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"With reference to early chapters of the novel, examine the ways in which Leos lack of preparation for the adult world in Brandam Hall is depicted, and discuss why this is an important theme of the novel"

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"With reference to early chapters of the novel, examine the ways in which Leos lack of preparation for the adult world in Brandam Hall is depicted, and discuss why this is an important theme of the novel" The Go Between needs to be set in a time when it is feasible for a boy to be ignorant of the facts of life when he is almost thirteen. The loss of innocence is an important theme of the novel. For the book to work, it is necessary for Leo to be old enough for there to be signs of his stirring sexuality as well as for him to be ignorant of actual facts. Obviously a 20th century setting was not specifically required for either of these situations but it is very effective to choose a new century and to make it one which was to be gravely affected by conflict - the century which witnessed two world wars suits Hartley's purpose very well. ...read more.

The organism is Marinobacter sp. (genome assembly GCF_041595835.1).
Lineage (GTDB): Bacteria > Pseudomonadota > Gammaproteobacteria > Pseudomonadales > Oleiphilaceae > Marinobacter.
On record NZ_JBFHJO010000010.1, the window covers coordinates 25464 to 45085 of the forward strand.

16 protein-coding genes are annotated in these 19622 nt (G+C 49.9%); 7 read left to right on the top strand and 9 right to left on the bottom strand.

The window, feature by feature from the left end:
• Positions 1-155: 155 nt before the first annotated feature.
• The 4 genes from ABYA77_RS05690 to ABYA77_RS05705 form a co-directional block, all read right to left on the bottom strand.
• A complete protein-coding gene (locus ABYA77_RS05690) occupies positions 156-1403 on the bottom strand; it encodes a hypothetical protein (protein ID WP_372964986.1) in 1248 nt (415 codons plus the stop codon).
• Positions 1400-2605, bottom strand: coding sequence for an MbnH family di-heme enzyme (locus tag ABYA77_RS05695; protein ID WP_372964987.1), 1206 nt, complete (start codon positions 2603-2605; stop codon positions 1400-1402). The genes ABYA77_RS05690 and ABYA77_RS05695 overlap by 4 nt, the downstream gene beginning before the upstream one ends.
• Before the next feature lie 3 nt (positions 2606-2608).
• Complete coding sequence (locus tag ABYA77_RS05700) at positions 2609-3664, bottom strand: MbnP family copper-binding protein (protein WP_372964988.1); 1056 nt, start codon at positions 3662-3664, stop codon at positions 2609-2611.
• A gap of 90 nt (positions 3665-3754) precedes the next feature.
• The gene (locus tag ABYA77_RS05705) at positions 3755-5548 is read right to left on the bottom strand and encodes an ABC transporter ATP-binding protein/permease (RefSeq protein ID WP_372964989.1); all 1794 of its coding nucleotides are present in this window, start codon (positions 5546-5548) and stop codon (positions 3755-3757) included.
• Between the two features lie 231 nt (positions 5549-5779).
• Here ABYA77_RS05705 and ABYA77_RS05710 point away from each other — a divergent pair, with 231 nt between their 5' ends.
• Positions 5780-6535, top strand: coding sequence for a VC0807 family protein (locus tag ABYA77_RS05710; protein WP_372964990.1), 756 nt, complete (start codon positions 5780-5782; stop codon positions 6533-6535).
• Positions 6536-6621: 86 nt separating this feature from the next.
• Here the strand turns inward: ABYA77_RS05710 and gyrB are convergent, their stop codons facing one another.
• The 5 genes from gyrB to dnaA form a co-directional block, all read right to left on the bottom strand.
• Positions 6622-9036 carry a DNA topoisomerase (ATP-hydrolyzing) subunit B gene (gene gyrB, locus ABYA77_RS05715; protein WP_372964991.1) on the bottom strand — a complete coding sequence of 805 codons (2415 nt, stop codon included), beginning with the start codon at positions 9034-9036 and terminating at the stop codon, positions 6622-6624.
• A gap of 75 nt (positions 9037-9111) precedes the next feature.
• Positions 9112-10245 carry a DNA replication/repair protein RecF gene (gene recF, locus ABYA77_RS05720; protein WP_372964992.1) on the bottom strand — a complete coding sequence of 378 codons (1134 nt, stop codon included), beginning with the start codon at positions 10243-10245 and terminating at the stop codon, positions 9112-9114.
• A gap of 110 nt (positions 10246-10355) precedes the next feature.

Crying in the real school world is an indulgence only allowed after 'lights out' and Leo's plight seems very realistic as he tells us that he couldn't ask for sympathy because ' to confide in someone for the sake of confiding; that simply was not done.' Leo's feeling of having to find his own solution to his predicament is very realistically portrayed and also the way he can be a victim one moment and a here the next just because of a chance incident when the bullies are injured seemingly as a consequent of Leo's curse. School life is like this. Realistic, too, is the way Leo is portrayed as exploiting the situation by charging money in return for necromantic tips! Leo in the first 3 chapters of the book is landed in the deep end by going to Brandam hall. He is thrown into an adult world when unprepared. Fear of embarrassment is a common adolescent emotion. ...read more.


There are a lot of important themes in the book, the most evident being the discovery of sexuality and of the grown up world of a teenage boy, the loss of his innocence. He is scarred sexually by his summer experience later on in the book, and at the end of the book, he has turned into an emotionally hollow adult. Another main theme is past and memory; L.P Hartley begins the book with "The past is a foreign country. They do things differently here" In conclusion, Leo seems even in the more unbelievable parts of the book to be a real boy even when he is making a magic potion with a deadly nightshade plant. Harley does not let us forget this is a twelve year olds approach to witchcraft thus the weird ritual seems at times just like an experiment in the school chemistry lab especially when Leo is aware that he should leave 'all utensils clean and workmanlike, remembering that others have to use them after you". ...read more.

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